The Bishops Commission for Relations with Aboriginal and Torres Strait Islander Peoples has expressed its solidarity with Australia’s Indigenous communities during the COVID-19 pandemic. Source: ACBC Media Blog.
The Commission met as part of the recent biannual plenary meeting of the Australian Catholic Bishops Conference, held using video technology.
“We have been fortunate in Australia in being able to contain the COVID-19 virus so far and our Indigenous communities have been protected,” said Bishop Columba Macbeth-Green OSPPE, chairman of the Bishops Commission.
“However, we must continue to be vigilant as Australian society begins to open up the lockdown. Our remote Aboriginal and Torres Strait Islander communities went into lockdown before the rest of the community because they represent some of the most vulnerable people in our society.”
Bishop Macbeth-Green continued: “In Australia, Aboriginal and Torres Strait Islander people have much higher rates of chronic disease than the rest of the community, which places them at greater risk in the event of pandemics.
“As Australia begins to relax lockdown restrictions, we encourage the Government to work with Aboriginal and Torres Strait Islander community leaders to maintain safeguards so as to protect these communities from any second wave of COVID-19 infections.”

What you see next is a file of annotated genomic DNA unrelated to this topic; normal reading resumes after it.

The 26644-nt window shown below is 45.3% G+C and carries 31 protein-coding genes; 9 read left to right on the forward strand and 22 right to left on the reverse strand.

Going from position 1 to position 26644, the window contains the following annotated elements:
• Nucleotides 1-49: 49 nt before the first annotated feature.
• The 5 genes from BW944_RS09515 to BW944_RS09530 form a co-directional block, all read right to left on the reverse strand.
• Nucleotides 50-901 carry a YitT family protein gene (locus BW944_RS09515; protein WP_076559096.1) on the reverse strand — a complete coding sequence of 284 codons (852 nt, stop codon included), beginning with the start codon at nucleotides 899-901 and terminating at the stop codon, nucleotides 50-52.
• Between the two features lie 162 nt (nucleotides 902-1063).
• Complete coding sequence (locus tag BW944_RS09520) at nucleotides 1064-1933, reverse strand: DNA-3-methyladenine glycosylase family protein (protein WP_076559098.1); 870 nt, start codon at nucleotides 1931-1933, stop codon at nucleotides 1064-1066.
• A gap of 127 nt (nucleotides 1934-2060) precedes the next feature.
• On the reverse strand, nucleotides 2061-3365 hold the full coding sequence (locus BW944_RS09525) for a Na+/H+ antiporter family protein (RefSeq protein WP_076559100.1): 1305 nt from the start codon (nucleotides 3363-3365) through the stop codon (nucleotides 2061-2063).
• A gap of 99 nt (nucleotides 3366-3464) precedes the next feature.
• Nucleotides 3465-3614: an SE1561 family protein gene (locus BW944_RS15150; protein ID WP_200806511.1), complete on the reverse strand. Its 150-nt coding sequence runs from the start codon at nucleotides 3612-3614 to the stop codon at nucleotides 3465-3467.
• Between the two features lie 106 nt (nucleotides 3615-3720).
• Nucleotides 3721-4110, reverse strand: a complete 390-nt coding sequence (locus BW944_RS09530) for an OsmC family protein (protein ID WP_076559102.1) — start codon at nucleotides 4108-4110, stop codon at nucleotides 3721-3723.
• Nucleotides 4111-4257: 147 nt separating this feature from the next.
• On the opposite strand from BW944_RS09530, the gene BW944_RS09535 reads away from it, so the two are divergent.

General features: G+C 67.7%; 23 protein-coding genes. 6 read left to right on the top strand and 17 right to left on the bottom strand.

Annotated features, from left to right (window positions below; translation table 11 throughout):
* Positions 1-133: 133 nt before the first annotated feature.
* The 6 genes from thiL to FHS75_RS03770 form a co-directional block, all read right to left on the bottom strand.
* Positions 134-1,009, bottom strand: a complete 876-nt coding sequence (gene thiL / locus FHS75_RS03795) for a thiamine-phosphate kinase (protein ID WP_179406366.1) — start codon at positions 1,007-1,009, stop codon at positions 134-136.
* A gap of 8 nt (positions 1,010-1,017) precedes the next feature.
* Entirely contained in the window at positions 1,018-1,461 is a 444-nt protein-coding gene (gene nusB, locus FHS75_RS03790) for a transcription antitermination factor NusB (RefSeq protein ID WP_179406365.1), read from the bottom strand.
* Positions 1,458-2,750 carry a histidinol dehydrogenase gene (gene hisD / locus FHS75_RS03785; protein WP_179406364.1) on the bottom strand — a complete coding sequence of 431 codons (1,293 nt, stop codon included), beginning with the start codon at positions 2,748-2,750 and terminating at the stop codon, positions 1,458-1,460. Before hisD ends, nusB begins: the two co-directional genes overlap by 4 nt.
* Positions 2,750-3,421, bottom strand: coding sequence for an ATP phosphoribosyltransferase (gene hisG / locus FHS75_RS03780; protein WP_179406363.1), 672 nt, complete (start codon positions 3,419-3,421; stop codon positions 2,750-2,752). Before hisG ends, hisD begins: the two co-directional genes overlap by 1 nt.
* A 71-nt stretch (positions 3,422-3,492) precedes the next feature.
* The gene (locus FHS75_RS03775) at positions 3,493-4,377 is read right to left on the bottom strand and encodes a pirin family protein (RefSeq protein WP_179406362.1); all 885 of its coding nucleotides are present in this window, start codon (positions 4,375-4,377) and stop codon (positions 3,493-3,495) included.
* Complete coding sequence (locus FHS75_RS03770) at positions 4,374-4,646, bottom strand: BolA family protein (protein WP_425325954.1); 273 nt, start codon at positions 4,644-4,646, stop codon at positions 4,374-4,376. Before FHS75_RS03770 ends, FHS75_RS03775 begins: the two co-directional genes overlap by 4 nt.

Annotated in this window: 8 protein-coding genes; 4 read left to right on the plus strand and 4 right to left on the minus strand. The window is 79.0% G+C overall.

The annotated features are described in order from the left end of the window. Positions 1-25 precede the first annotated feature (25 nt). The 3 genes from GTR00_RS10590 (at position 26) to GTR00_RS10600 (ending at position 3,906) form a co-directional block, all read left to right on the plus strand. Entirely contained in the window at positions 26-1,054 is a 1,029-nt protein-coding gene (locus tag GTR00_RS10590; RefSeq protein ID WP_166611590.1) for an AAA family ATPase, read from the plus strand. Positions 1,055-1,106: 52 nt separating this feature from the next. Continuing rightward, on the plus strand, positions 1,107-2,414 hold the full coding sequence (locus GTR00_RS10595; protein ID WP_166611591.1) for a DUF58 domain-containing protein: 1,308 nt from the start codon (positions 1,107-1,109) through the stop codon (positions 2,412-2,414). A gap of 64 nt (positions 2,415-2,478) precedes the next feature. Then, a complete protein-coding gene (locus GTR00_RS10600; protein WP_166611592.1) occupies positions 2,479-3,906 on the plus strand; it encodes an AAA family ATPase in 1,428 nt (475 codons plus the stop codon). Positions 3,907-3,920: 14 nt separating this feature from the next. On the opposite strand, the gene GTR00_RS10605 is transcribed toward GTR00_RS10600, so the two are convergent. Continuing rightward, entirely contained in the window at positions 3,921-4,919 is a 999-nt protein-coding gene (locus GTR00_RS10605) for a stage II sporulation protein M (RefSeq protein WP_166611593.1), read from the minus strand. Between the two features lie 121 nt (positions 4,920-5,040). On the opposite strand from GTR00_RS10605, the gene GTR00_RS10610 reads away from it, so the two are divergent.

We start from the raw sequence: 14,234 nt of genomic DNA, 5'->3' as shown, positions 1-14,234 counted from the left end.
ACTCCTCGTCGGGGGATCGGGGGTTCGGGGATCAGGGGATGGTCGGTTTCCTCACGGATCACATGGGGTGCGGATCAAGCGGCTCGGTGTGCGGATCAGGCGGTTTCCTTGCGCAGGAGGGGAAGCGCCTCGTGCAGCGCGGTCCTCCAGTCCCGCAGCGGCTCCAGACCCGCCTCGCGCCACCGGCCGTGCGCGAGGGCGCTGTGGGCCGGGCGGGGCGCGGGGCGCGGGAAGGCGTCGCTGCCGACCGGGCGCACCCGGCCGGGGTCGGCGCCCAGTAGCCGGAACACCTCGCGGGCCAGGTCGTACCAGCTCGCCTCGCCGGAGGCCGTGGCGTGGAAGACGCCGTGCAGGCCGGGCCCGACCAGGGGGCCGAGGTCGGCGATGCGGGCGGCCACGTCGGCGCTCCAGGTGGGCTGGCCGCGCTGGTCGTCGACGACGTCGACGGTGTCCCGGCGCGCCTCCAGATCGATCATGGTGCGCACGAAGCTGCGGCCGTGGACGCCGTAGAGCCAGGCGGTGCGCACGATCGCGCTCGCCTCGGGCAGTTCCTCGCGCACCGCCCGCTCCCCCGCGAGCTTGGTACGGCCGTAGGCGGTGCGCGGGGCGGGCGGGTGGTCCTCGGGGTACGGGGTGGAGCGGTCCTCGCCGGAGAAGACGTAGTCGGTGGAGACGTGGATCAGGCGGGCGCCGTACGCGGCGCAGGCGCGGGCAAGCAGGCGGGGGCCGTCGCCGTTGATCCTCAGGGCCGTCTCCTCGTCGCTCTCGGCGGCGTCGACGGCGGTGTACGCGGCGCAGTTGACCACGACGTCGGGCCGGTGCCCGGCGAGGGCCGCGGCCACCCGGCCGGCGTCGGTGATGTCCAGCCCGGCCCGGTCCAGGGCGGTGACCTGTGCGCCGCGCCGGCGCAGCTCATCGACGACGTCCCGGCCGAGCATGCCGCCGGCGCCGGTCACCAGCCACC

The Bishops Commission also acknowledged the resilience of our Aboriginal and Torres Strait Islander peoples. Many communities, families and individuals have been proactive in trying to ensure the safety of their families and communities.
They have done that by having an increased focus on hygiene, calling for and administering community isolation, trying to engage with governments, and caring for the vulnerable people in their families and communities.
The National Aboriginal and Torres Strait Islander Catholic Council (NATSICC), with members in every state and territory, has worked to support communities across Australia. The Council has collated Aboriginal and Torres Strait Islander-focused COVID-19 information and distributed it to community leaders.
“We think educating people and explaining the situation clearly is very important and we hope the information we have provided is helping,” said NATSICC chairperson John Lochowiak.
“Our Elders are taking this situation very seriously. We are calling on the younger people to do the same to protect our Elders — who are the custodians of our knowledge and culture.”
Bishops express their care for Indigenous communities (ACBC Media Blog)